The Indian innovation ecosystem has developed significantly over the last two decades fuelled by an enabling infrastructure provided by the Indian government as well as the private sector. As a result, India is today seen as a top destination for innovation, R&D and technology development. Given that India and Africa face similar development challenges, both sides can benefit through knowledge and technology sharing. India can play a critical role in building an analogous innovation led entrepreneurial culture in Africa. Through an institutional mechanism, Indian innovations can be transferred to African entrepreneurs and capacities can be built within these entrepreneurs to set-up businesses around the transferred innovations. The key outcomes would be economic growth and social development.
This was the thrust of the speakers at the India Africa Business Forum session on ‘Empowering Entrepreneurial Ecosystem in Africa by leveraging Indian Innovation, Science and Technology’.
Dr. Arabinda Mitra, Adviser, & Head, International Cooperation (Bilateral), Department of Science & Technology, Government of India, laid emphasis on ‘incremental innovation’ through a process of adaptation and adoption of “affordable, accessible and available’ innovation for the benefit of the African people. He said since the problems afflicting the people of India and Africa were similar, the Indian model that seeks a balance between discovery science and applied science and reaches out innovation to large sections of the population was best suited for Africa.
“India has great inspiring entrepreneurs like Tatas, Ambanis, and the Adanis. As a result, India is today seen as a top destination for innovation, R&D and technology development,” said Ghana’s Minister of Trade and Industry, Mr. Ekwow Spio-Garbrah. “Given that India and Africa face similar development challenges, both sides can benefit through knowledge and technology sharing,” he said, adding, “India can play a critical role in building an analogous innovation led entrepreneurial culture in Africa.”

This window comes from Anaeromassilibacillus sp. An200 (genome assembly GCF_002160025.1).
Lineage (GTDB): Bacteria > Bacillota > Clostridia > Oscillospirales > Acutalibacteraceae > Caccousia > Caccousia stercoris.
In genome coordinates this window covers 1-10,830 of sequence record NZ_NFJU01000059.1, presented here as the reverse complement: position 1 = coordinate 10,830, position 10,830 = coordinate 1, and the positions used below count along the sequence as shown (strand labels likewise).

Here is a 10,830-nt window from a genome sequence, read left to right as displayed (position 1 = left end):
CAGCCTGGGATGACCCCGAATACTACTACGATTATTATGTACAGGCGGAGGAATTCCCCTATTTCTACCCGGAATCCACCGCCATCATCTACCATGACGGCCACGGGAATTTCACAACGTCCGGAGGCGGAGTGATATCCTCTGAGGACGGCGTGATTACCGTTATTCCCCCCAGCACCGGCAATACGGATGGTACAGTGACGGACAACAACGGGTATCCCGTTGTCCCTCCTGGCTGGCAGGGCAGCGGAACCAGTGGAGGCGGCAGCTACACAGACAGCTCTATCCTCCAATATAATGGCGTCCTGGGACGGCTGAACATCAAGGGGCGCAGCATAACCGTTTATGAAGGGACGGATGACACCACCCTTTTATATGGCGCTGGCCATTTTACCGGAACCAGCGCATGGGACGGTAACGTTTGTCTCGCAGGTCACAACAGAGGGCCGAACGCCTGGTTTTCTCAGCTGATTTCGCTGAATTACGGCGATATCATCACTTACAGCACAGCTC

Congo’s Minister for Small and Medium-Sized business Pancrace Boongo Nkoy, pointed out that through an institutional mechanism, Indian innovations could be transferred to African entrepreneurs and capacities can be built within these entrepreneurs to set-up business around the transferred innovations.
The Economic Advisor of the Namibian president, Dr. John Steytler, said that the ‘New’ Africa was ready to innovate and it now has systems and institutions in place that act as a fertile breeding ground for innovations to flourish.
However, the region is challenged by a skills deficit, particularly on the technical front.
The other Indian panelists, Dr. Anil Wali, Managing Director, Foundation for Innovation & Technology Transfer (FITT), IIT Delhi; Dr. A. Didar Singh, Secretary General, FICCI; Mr. Ulhas Kamath, Joint Managing Director, Jyothy Laboratories Ltd.; Mr. Sanjeev Kakkar, Chief Strategy Officer, Shyam Group of Companies and Ms. Geeta Dharmarajan, Founder, KATHA, gave a sense of how innovations were being fostered in the academia and the fillip being provided to grassroots level innovation in the private sector through the Millennium Alliance programme. The alliance is led by FICCI and partnered by USAID, TDB and other national and international bodies and helps commercialise frugal innovations for the benefit of society.